September 11, 2008

Letters Against the War, and where to read it in English

One of the best books I ever read is "A Fortune Teller Told Me" by Tiziano Terzani. It was given to me as a present several years ago, and it was the type of book that I couldn't put down. The kind of book that when you're reading it, makes you reluctant to go to the dinner party or movie that you made plans for, because you'd rather be reading your book. Naturally, when I was finished, I looked around for other books by the same author and found several that have all been translated into English (from Italian).

Terzani published a book titled Lettere contro la guerra, or "Letters Against the War," in 2002, and I assumed I would be able to find an English translation in bookstores eventually. I mean, Terzani is a pretty well-known author and journalist. A good friend of mine who is fluent in Italian kept recommending this book to me and I kept wondering, why on earth can't I find this in English? Why can't I just go to Amazon and order it?

Here's the answer from Terzani himself, which I copied directly.

Florence (Italy) early December 2002

Dear Friends,

The year that is about to end has been dramatic for all of us. Never before has each one of us been so unequivocally confronted with the question of war and peace. Back from a long trip into Pakistan and Afghanistan, I started the year publishing, first in Italian and then in various other European languages, a booklet dedicated to my 3-year old American grandson, Novalis. The book "Letters Against the War" was meant to raise questions about the way to face the situation created by the events of September 11th and to suggest that violence might no longer be the best solution for this and future conflicts of mankind.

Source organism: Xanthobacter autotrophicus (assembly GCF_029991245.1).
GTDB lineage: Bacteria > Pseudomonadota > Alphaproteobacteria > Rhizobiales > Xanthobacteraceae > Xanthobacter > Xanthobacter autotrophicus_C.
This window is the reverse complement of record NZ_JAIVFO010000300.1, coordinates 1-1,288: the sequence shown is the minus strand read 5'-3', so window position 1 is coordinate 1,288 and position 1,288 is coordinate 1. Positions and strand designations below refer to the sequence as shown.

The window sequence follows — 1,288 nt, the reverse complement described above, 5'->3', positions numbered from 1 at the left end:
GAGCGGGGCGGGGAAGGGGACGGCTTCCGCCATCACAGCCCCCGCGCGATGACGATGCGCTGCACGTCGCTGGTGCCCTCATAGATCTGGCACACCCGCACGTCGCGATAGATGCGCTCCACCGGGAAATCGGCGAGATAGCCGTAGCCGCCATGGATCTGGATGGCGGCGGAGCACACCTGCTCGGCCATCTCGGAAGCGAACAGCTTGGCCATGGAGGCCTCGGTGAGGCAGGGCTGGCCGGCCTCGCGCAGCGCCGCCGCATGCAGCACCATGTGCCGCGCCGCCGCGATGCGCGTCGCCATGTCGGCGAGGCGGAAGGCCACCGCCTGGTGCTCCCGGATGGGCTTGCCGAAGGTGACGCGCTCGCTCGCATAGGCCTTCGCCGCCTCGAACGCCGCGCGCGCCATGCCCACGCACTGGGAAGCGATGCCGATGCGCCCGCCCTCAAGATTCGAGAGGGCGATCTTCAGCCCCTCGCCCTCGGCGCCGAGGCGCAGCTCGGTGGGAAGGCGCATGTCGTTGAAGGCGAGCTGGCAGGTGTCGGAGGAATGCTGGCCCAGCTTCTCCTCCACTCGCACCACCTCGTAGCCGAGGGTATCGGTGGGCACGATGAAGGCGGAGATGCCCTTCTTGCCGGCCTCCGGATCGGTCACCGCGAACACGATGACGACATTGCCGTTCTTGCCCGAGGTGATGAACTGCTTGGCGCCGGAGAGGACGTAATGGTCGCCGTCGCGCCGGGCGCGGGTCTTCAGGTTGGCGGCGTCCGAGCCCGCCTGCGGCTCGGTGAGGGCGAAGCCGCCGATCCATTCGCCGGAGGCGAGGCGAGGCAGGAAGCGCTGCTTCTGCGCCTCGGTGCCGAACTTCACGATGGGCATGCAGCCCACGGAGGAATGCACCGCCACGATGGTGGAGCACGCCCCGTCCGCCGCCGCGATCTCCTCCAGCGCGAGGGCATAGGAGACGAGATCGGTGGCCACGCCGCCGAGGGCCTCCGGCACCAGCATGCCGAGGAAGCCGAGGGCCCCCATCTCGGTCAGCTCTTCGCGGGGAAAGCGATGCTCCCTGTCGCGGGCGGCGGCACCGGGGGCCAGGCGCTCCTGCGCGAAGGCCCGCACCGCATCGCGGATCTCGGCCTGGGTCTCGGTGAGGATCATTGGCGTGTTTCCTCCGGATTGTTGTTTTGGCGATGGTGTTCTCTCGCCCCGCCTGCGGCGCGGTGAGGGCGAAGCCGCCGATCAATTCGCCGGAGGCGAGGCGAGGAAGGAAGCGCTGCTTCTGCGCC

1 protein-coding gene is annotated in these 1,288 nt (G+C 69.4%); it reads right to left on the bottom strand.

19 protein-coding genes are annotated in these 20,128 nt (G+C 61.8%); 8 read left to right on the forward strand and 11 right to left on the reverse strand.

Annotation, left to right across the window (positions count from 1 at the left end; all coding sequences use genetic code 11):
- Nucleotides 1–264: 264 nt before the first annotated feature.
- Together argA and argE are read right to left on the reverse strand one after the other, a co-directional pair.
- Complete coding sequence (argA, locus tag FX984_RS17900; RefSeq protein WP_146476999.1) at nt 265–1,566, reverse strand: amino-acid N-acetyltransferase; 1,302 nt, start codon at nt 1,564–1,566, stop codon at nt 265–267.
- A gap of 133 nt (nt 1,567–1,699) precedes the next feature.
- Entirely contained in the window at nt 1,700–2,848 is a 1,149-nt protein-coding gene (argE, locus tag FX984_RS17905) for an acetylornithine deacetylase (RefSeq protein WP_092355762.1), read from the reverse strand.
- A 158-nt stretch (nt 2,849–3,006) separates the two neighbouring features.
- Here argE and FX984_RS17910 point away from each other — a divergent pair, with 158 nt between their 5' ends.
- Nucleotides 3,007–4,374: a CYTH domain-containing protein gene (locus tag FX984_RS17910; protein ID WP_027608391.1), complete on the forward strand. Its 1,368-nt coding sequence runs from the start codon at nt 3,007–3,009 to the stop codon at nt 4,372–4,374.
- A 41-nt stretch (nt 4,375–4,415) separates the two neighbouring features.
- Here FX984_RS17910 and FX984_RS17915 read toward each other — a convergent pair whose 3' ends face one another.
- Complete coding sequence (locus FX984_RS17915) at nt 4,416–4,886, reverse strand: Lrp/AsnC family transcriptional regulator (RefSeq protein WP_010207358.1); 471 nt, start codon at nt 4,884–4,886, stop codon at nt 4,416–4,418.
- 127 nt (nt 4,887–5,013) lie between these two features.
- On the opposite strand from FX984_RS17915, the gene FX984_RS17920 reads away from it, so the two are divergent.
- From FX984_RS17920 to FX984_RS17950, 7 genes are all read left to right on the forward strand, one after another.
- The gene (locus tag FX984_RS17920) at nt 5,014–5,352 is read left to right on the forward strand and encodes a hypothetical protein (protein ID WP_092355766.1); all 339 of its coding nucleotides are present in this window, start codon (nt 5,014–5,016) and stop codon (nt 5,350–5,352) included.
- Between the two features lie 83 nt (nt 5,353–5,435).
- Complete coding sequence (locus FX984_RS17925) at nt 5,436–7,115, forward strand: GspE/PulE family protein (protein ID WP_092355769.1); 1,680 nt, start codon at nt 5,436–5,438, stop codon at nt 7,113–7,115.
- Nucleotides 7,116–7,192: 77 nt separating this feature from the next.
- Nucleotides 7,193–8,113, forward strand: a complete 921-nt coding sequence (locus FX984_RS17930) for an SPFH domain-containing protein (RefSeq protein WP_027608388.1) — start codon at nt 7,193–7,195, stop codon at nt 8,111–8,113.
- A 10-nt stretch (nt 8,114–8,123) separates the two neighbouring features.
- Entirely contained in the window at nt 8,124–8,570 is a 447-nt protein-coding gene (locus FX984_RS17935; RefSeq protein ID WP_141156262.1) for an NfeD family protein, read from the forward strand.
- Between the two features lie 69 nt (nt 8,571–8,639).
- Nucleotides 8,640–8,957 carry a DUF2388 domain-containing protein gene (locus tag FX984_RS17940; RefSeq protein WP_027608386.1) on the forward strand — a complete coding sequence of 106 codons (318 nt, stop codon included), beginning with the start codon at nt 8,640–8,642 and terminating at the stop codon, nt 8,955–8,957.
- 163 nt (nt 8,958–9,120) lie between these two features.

The book was an immediate success in Italy (for 18 weeks it was among the top 10 best sellers). It was well received, reviewed, and sold in France, Germany, and Spain. Somehow, continental Europe with her, by now almost genetic, memory of war and destruction, seemed extremely responsive to the neo-pacifist appeal of the "Letters." Wherever I went to talk about my experiences as an old war correspondent, big crowds gathered to listen and to discuss.

Unfortunately this was not at all the reaction of the Anglo-Saxon world, particularly of the UK and the USA, whose governments and press have taken a very bellicose, pro-war stand. All attempts to have the "Letters" published in English failed. All the English and American publishers who has printed my previous books responded with a "No, thank you" note. I did not give up. I had the book translated myself and offered it again to all kinds of publishers in London and New York.

To no avail. Even my offer to give the book for free failed.

Finally, a publisher in New Delhi (India Research Press) dared to take up the offer and his Indian edition remains the ONLY English version of the "Letters Against the War" now available in print. Now to allow as many people as possible to have access to the book, I decided, together with Massimo De Martino who in his spare time, generously run the T.T. fan Club founded three years ago, to post the whole book on the internet. You can download it for free and I would be most grateful if you circulate text among you friends and "adversaries."

It is time to think, to discuss, to argue and finally to raise our consciousness and to save ourselves. Nobody else can do it for us.

Thank you very much,

Tiziano Terzani
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You can download the entire book for free here. If for any reason that link gives you difficulty, just let me know and I can email it to you.